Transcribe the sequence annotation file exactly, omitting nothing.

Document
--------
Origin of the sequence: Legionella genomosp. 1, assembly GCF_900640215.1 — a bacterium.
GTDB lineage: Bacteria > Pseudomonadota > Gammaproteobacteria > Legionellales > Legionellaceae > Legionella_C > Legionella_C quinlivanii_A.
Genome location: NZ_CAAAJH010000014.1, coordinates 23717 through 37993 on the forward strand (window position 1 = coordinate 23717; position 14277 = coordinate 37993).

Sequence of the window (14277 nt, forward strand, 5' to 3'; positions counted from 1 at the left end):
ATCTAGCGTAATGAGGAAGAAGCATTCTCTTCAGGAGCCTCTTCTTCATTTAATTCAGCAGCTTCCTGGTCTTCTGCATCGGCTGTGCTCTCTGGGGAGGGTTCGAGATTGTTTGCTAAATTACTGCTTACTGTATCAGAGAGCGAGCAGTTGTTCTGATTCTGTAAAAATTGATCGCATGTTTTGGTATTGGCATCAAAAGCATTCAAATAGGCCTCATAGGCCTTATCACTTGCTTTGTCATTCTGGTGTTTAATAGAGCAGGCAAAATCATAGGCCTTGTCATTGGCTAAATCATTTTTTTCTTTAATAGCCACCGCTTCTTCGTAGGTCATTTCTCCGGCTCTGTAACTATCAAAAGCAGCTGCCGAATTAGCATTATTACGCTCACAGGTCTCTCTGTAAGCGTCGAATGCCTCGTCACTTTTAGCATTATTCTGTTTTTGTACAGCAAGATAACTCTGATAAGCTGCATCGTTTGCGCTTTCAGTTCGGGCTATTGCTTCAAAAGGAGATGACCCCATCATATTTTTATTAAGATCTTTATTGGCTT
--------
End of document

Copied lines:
Origin of the sequence: Legionella genomosp. 1, assembly GCF_900640215.1 — a bacterium.
GTDB lineage: Bacteria > Pseudomonadota > Gammaproteobacteria > Legionellales > Legionellaceae > Legionella_C > Legionella_C quinlivanii_A.
Genome location: NZ_CAAAJH010000014.1, coordinates 23717 through 37993 on the forward strand (window position 1 = coordinate 23717; position 14277 = coordinate 37993).

Sequence of the window (14277 nt, forward strand, 5' to 3'; positions counted from 1 at the left end):
ATCTAGCGTAATGAGGAAGAAGCATTCTCTTCAGGAGCCTCTTCTTCATTTAATTCAGCAGCTTCCTGGTCTTCTGCATCGGCTGTGCTCTCTGGGGAGGGTTCGAGATTGTTTGCTAAATTACTGCTTACTGTATCAGAGAGCGAGCAGTTGTTCTGATTCTGTAAAAATTGATCGCATGTTTTGGTATTGGCATCAAAAGCATTCAAATAGGCCTCATAGGCCTTATCACTTGCTTTGTCATTCTGGTGTTTAATAGAGCAGGCAAAATCATAGGCCTTGTCATTGGCTAAATCATTTTTTTCTTTAATAGCCACCGCTTCTTCGTAGGTCATTTCTCCGGCTCTGTAACTATCAAAAGCAGCTGCCGAATTAGCATTATTACGCTCACAGGTCTCTCTGTAAGCGTCGAATGCCTCGTCACTTTTAGCATTATTCTGTTTTTGTACAGCAAGATAACTCTGATAAGCTGCATCGTTTGCGCTTTCAGTTCGGGCTATTGCTTCAAAAGGAGATGACCCCATCATATTTTTATTAAGATCTTTATTGGCTT